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This article examines the challenges and opportunities in the indigenisation of the technology curriculum to support Māori-medium schooling. Since the emergence of indigenous curriculum design in Aotearoa New Zealand (NZ) in the 1990s in response to the emerging Māori-medium schooling movement, English-medium education and its philosophies, beliefs, and needs have prevailed. These Eurocentric beliefs and ideologies are often opposed to the key goals of Māori-medium education, including the aim of self-determination through the revitalisation of Māori language and mātauranga Māori (Māori knowledge).
Māori-medium is the collective term used by the New Zealand Ministry of Education to identify learning programmes where 51–100% of instruction is in Māori (Ministry of Education, 2022). These schools are officially required to implement the core national curriculum national framework for Māori-medium contexts including Hangarau (Technology).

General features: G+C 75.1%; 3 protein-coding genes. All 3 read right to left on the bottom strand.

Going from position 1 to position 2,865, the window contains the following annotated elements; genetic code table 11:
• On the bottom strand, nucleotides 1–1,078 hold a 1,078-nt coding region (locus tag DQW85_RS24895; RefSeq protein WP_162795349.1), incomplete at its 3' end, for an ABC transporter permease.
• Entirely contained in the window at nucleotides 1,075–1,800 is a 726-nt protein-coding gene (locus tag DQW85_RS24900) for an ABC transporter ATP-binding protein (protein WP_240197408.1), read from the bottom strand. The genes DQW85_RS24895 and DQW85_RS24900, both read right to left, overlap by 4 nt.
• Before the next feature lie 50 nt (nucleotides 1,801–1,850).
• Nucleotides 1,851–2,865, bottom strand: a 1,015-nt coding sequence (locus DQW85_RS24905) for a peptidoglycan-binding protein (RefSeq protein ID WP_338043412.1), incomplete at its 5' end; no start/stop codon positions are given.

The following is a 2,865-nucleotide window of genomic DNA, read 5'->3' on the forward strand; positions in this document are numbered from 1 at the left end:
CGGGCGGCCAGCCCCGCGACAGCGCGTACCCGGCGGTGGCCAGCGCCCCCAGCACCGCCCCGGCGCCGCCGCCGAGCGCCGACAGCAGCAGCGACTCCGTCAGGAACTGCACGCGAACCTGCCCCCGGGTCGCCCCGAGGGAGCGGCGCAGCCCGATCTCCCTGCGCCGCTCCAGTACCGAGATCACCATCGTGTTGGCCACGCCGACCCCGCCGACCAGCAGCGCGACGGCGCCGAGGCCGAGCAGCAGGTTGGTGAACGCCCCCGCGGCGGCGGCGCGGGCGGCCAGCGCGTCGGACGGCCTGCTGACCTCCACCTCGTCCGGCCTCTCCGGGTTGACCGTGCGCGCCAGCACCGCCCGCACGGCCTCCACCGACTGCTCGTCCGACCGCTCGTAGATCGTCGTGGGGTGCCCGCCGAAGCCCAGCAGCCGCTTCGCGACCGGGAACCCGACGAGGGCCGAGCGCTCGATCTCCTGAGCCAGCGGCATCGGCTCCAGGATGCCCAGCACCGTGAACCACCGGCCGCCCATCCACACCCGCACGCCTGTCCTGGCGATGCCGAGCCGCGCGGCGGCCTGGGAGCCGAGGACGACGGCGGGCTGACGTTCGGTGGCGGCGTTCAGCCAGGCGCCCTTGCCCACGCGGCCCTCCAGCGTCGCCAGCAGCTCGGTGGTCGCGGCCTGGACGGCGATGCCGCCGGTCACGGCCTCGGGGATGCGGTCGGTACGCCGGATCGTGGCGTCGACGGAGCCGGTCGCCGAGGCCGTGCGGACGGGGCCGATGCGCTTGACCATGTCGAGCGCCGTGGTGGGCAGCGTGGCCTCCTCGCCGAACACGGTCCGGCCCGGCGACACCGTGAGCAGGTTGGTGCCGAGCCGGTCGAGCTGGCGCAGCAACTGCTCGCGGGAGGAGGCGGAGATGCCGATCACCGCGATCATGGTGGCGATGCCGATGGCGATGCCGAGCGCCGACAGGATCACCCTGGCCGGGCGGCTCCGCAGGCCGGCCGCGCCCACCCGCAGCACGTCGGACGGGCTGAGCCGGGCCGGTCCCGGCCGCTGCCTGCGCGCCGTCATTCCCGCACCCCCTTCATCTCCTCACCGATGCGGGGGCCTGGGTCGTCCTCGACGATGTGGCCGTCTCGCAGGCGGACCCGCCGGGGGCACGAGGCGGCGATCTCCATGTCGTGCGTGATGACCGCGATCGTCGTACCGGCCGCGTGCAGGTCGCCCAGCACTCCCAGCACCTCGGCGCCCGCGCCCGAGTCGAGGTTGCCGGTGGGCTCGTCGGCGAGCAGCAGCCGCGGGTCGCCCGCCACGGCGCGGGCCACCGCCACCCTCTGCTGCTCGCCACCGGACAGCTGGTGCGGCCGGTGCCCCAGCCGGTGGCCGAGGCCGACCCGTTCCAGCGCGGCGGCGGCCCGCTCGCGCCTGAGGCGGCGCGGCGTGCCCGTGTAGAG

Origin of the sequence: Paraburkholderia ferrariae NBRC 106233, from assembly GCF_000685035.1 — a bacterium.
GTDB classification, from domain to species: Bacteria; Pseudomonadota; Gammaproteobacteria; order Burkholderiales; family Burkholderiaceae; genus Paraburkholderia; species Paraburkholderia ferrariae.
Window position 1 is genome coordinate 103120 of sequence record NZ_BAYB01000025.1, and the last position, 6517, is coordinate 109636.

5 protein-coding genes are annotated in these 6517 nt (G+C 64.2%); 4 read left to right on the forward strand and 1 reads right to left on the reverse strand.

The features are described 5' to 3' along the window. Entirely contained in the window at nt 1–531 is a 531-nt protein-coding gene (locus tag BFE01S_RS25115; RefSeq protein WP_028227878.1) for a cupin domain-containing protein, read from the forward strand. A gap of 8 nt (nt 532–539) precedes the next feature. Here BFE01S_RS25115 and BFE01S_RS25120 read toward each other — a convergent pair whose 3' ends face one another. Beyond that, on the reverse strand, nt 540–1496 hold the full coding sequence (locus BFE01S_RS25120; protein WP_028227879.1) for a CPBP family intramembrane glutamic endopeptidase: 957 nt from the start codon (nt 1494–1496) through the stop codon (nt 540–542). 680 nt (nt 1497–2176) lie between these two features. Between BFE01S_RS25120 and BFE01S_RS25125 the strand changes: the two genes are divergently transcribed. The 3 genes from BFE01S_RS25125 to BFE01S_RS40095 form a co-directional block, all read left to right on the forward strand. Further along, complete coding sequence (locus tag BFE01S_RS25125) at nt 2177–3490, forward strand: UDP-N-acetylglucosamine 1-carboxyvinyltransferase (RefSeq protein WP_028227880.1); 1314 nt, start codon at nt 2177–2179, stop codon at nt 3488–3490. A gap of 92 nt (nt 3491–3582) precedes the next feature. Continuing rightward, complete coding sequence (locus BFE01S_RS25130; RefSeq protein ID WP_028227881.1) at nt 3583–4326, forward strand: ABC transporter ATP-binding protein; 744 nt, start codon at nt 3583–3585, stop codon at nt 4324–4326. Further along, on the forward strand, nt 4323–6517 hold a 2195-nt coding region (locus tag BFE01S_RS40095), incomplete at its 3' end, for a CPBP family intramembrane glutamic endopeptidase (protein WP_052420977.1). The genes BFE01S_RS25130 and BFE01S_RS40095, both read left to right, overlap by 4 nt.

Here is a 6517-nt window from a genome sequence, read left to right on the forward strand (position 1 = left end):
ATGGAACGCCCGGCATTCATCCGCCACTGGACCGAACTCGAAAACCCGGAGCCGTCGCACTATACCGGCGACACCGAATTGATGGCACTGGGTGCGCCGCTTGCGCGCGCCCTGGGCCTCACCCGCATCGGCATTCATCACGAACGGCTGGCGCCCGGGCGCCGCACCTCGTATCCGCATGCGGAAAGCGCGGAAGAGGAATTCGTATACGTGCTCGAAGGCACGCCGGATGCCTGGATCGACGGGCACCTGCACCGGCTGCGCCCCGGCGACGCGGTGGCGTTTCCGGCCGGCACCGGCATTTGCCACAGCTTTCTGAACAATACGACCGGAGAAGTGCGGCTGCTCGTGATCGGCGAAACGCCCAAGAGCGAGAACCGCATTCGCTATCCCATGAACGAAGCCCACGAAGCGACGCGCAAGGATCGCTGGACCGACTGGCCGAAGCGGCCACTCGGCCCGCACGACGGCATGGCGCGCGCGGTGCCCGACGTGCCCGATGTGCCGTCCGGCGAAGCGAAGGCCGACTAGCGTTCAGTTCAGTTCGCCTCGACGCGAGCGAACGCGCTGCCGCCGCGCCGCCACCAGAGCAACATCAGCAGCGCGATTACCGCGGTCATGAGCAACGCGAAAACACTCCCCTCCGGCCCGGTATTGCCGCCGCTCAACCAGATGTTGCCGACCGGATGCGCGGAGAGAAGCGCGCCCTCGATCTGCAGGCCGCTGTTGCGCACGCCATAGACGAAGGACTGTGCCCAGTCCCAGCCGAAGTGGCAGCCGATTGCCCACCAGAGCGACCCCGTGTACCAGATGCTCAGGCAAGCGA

This article shares initial findings about the development of Hangarau curriculum to date by drawing on primary data from a series of semi-structured interviews conducted with three mātanga Hangarau (Hangarau curriculum developers). The mātanga were involved as curriculum designers, in the authoring of curriculum support materials, and design of professional learning for teachers.
Beyond the Aotearoa-NZ context, this study has wider implications for the decolonisation of technology education in general, which involves balancing and negotiating the tensions between indigenous and western, commercial and environmental, and general and local indigenous knowledge. As the sociocultural political landscape changes, and spaces for indigenous knowledges are being claimed, we need to remember what is important to our communities. We want to be working at the micro level, that of whānau and hapū (wider family) daily practices, reclaiming and reframing place-based knowledge as we identify its significance for the Hangarau curriculum.
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